Learning Python: Part 1: Creating and Using Variables

Learning Python

Python is a general-purpose interpreted programming language. It emphasizes readability through the use of whitespace and supports multiple programming paradigms such as functional and object-oriented models.

Creating and Using Variables

Understanding how it uses variables is fundamental to learning a new programming language. Each handles them in a slightly different way and have their own rules for the two main tasks associated with them: creating and using them.

Creating Variables

Variables are created in Python through naming them. As a loosely-typed language, variables act as buckets that can hold any type of data such as those like whole numbers, combinations of letters and numbers enclosed in quotation marks (strings), and fractional number (integers).

Through defining them, data is “put” into the bucket that is the variable. Through using that name again later in the code, the value associated with it can be retrieved.

Using Variables

To use a variable, its name is used in place of the value it “holds.” This means that complex operations can be divided and parts of calculations can be saved between steps.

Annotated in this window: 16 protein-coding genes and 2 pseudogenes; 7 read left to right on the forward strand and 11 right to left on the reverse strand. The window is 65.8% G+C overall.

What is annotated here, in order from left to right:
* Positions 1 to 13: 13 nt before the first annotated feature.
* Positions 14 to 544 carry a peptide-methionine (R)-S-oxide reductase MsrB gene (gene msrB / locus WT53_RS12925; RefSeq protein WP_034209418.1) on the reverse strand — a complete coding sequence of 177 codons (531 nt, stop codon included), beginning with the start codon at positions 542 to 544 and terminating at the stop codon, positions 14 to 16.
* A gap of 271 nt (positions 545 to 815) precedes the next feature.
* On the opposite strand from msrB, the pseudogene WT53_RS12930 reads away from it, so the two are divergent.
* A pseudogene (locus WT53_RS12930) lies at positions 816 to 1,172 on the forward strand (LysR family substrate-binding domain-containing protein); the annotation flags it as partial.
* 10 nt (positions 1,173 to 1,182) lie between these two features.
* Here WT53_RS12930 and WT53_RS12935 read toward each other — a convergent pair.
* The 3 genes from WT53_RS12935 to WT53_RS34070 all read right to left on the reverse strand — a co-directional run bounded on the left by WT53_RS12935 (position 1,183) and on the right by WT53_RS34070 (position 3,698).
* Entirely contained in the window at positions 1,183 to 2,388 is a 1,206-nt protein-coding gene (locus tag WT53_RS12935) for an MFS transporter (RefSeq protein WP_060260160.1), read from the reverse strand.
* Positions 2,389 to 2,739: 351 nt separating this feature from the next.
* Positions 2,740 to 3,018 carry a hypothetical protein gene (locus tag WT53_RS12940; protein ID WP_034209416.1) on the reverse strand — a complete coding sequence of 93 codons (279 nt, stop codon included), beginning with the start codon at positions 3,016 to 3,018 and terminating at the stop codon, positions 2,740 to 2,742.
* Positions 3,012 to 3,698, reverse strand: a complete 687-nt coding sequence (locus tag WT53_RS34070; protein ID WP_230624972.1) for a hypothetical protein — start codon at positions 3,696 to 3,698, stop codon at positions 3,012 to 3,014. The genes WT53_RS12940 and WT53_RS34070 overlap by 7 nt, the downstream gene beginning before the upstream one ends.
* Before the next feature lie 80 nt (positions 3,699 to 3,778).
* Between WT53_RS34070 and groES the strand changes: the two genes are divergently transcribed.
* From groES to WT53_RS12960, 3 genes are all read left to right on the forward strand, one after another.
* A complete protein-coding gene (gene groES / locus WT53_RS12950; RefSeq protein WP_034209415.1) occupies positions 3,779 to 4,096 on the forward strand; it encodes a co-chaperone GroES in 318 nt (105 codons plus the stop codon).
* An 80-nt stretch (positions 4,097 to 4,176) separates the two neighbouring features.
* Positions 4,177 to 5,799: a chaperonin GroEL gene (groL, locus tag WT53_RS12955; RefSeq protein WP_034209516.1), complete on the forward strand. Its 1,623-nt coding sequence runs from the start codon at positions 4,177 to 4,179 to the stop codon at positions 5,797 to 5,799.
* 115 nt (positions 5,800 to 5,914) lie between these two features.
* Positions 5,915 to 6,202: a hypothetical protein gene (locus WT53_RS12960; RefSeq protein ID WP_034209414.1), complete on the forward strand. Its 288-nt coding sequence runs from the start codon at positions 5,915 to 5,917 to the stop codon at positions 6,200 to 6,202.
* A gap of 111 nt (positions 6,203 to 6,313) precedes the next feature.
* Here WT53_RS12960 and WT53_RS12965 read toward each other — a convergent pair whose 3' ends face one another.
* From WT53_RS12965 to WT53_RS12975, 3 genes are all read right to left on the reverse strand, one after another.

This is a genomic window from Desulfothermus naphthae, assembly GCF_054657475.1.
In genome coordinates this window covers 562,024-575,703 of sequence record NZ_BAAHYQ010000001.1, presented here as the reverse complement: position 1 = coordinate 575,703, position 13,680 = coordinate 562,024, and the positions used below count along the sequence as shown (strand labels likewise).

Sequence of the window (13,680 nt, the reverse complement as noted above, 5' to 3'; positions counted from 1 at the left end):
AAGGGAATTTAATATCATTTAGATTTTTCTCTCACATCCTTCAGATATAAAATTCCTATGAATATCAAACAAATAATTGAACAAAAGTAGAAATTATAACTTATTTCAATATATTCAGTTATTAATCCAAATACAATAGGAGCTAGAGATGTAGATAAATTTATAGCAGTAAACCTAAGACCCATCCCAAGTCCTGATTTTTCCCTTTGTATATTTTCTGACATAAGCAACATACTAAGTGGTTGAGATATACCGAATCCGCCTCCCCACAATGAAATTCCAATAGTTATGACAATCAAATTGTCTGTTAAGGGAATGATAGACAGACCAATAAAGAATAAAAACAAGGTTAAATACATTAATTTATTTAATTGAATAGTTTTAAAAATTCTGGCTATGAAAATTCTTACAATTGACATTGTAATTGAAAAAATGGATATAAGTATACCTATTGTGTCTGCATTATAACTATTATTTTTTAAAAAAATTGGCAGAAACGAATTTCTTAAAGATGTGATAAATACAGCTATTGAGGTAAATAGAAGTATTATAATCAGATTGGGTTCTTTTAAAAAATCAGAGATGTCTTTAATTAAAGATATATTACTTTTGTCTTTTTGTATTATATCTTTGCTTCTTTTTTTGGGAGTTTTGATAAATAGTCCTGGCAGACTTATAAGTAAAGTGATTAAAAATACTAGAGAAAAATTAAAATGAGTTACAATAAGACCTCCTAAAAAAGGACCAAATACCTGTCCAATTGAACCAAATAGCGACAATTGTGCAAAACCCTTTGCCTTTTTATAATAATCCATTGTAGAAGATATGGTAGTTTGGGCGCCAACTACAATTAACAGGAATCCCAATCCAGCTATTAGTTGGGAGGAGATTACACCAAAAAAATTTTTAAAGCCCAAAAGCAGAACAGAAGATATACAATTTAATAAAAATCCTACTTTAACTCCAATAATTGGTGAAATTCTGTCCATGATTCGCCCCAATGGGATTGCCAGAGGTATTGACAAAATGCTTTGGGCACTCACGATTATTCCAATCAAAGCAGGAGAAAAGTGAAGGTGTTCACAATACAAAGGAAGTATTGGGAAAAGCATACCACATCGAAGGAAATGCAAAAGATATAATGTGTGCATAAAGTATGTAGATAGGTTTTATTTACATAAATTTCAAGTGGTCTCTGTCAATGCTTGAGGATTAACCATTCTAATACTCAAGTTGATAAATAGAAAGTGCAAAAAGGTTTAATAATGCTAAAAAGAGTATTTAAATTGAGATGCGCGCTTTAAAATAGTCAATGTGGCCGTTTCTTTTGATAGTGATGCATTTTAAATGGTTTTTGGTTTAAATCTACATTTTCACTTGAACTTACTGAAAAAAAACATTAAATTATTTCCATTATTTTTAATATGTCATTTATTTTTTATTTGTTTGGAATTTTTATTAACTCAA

The result of an operation like addition (+), subtraction (-), multiplication (*), or division (/) is saved in the variable on the left-side of the statement.


A line of code in Python is known as a statement. It “states” something. It begins with variables and some combination of operations or other expressions and ends with empty space.

Unlike some other programming languages, a statement ends in Python when there is no more code on that line but whitespace. In many ways, then, code in Python can be thought of appearing line-by-line with each line being some new statement.

In the case of some mathematical operation, the result is saved to the left. This is known as an assignment statement. Some value is “assigned” to a variable on the left side of the equal sign (=).

Statements that do not “state” something are known as expression statements. They “express” something instead of “assigning” data into a variable. These include operations that do not save the value or are used to display data in some way.

Play with the example on Repl.it!

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